I think running became enjoyable when I started to see changes in my body and recognized that when I went on runs, I actually felt better afterwards. I had quite a stressful year last year and one of the things that running did was help me literally run away from my problems (haha, not the best strategy). But it helped me to “ostrich” ** at least for 40 min and then come back with a renewed mindset. Sometimes I would also play Christian music and I would use that time for worship. I always knew I would never regret a run, so even when days went by or if I had a crappy run, I never regretted it. There also were slim moments during a longer run, where I actually enjoyed it (usually only around the 3k-4k mark or the 7k-8k mark). I felt free and strong during those slight windows and the rest of the time I felt like I was either going to die or kill people who kept interrupting my run. (People in Hong Kong are not runner friendly at all).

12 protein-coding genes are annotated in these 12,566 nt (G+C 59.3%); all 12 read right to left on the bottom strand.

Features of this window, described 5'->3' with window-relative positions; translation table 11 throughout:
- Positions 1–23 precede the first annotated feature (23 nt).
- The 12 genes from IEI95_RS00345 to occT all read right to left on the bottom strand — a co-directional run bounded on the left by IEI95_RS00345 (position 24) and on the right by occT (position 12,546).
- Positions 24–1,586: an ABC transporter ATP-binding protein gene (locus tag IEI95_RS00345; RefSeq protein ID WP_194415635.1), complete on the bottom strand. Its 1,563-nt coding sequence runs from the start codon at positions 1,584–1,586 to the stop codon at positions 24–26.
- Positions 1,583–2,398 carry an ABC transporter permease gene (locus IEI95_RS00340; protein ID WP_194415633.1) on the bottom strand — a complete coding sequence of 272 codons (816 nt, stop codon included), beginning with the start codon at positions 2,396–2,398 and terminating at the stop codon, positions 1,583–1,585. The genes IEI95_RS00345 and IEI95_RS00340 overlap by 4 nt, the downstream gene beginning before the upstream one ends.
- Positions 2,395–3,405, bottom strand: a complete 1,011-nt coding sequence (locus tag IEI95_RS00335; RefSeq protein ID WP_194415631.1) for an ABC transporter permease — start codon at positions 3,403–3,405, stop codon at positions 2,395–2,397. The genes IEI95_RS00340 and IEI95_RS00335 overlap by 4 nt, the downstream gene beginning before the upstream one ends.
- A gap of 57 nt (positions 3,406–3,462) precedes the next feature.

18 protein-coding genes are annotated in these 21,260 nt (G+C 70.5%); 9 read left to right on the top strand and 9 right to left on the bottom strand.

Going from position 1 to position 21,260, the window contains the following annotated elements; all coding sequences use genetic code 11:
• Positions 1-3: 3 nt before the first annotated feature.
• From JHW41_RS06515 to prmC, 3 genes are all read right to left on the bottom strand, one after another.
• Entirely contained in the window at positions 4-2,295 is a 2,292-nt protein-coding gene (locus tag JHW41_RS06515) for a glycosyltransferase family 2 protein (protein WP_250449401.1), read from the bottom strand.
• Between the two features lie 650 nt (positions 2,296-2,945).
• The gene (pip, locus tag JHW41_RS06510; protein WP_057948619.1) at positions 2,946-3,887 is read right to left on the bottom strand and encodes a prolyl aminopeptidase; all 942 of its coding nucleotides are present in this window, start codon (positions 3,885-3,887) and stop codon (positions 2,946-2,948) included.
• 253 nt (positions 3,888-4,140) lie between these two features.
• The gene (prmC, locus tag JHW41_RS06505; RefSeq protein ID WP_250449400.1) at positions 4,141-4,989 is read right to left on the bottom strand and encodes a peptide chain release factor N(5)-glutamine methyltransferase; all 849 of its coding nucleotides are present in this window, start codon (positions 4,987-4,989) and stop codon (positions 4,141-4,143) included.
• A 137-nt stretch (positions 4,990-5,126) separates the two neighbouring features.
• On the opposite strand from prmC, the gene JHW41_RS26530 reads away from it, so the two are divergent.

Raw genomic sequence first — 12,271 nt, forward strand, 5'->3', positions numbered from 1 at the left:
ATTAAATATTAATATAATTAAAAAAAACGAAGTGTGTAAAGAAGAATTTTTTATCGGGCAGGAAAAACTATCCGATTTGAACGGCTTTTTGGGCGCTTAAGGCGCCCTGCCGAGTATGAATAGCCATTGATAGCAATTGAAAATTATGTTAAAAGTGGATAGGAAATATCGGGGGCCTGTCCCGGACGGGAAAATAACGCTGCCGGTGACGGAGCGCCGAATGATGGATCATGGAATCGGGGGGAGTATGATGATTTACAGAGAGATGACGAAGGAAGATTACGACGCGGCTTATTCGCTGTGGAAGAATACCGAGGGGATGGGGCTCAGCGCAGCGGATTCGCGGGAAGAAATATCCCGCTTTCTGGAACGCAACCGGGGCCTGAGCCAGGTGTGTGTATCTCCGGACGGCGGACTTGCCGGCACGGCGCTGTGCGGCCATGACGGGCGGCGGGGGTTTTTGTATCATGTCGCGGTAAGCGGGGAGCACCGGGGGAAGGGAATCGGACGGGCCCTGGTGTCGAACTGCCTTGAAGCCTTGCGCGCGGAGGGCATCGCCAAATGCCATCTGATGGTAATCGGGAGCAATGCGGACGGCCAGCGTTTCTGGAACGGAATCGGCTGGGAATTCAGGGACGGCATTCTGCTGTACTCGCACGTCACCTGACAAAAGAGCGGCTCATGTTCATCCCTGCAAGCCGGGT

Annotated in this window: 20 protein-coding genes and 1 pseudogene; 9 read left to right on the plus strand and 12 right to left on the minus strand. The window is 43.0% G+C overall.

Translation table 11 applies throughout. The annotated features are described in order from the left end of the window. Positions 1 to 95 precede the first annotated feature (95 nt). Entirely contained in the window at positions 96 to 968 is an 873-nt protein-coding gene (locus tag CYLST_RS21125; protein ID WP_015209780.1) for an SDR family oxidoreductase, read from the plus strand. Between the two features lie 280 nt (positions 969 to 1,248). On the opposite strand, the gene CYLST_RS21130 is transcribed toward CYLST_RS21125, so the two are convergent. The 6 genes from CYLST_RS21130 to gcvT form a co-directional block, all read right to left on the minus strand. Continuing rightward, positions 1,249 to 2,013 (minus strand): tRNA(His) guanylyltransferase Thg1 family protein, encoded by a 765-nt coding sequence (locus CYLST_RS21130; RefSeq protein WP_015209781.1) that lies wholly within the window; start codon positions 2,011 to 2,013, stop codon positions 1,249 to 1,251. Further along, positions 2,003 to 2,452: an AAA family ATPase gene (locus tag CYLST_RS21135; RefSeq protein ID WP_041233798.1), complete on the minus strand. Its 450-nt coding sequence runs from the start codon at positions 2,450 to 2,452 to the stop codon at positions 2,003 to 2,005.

Why do you keep running?
I always have a love/hate relationship with running. I hate how with each run that I feel like my legs are going to fall off, my shins hurt, and that I might at any moment stop breathing. (I’m a tad dramatic). I hate the heat and the people who are always in my way when I run. However, I LOVE how i feel so free while running, how incredible God’s created your body to be, how I feel so much better afterwards, and how I just feel strong and independent. I also have gone on runs as an escape and to clear my head and usually when i get all girly and emotional, running helps return me back to normal.